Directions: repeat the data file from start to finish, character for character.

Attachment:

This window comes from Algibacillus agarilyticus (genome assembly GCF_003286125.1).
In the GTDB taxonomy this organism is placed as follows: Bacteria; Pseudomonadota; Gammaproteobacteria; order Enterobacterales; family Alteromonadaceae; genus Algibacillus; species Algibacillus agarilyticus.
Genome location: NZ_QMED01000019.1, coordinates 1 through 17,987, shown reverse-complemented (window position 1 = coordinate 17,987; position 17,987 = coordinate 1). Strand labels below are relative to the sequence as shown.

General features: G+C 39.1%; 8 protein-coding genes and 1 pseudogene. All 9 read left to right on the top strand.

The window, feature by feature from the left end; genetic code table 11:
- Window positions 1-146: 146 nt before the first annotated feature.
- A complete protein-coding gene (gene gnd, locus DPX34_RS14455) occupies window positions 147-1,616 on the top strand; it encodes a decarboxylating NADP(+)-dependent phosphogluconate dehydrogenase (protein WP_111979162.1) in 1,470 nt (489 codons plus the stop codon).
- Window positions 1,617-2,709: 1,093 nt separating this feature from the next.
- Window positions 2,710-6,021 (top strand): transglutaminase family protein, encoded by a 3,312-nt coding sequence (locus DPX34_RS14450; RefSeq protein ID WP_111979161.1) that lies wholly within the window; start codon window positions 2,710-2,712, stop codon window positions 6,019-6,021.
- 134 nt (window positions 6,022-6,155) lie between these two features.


This window comes from Algibacillus agarilyticus (genome assembly GCF_003286125.1).
In the GTDB taxonomy this organism is placed as follows: Bacteria; Pseudomonadota; Gammaproteobacteria; order Enterobacterales; family Alteromonadaceae; genus Algibacillus; species Algibacillus agarilyticus.
Genome location: NZ_QMED01000019.1, coordinates 1 through 17,987, shown reverse-complemented (window position 1 = coordinate 17,987; position 17,987 = coordinate 1). Strand labels below are relative to the sequence as shown.

General features: G+C 39.1%; 8 protein-coding genes and 1 pseudogene. All 9 read left to right on the top strand.

The window, feature by feature from the left end; genetic code table 11:
- Window positions 1-146: 146 nt before the first annotated feature.
- A complete protein-coding gene (gene gnd, locus DPX34_RS14455) occupies window positions 147-1,616 on the top strand; it encodes a decarboxylating NADP(+)-dependent phosphogluconate dehydrogenase (protein WP_111979162.1) in 1,470 nt (489 codons plus the stop codon).
- Window positions 1,617-2,709: 1,093 nt separating this feature from the next.
- Window positions 2,710-6,021 (top strand): transglutaminase family protein, encoded by a 3,312-nt coding sequence (locus DPX34_RS14450; RefSeq protein ID WP_111979161.1) that lies wholly within the window; start codon window positions 2,710-2,712, stop codon window positions 6,019-6,021.
- 134 nt (window positions 6,022-6,155) lie between these two features.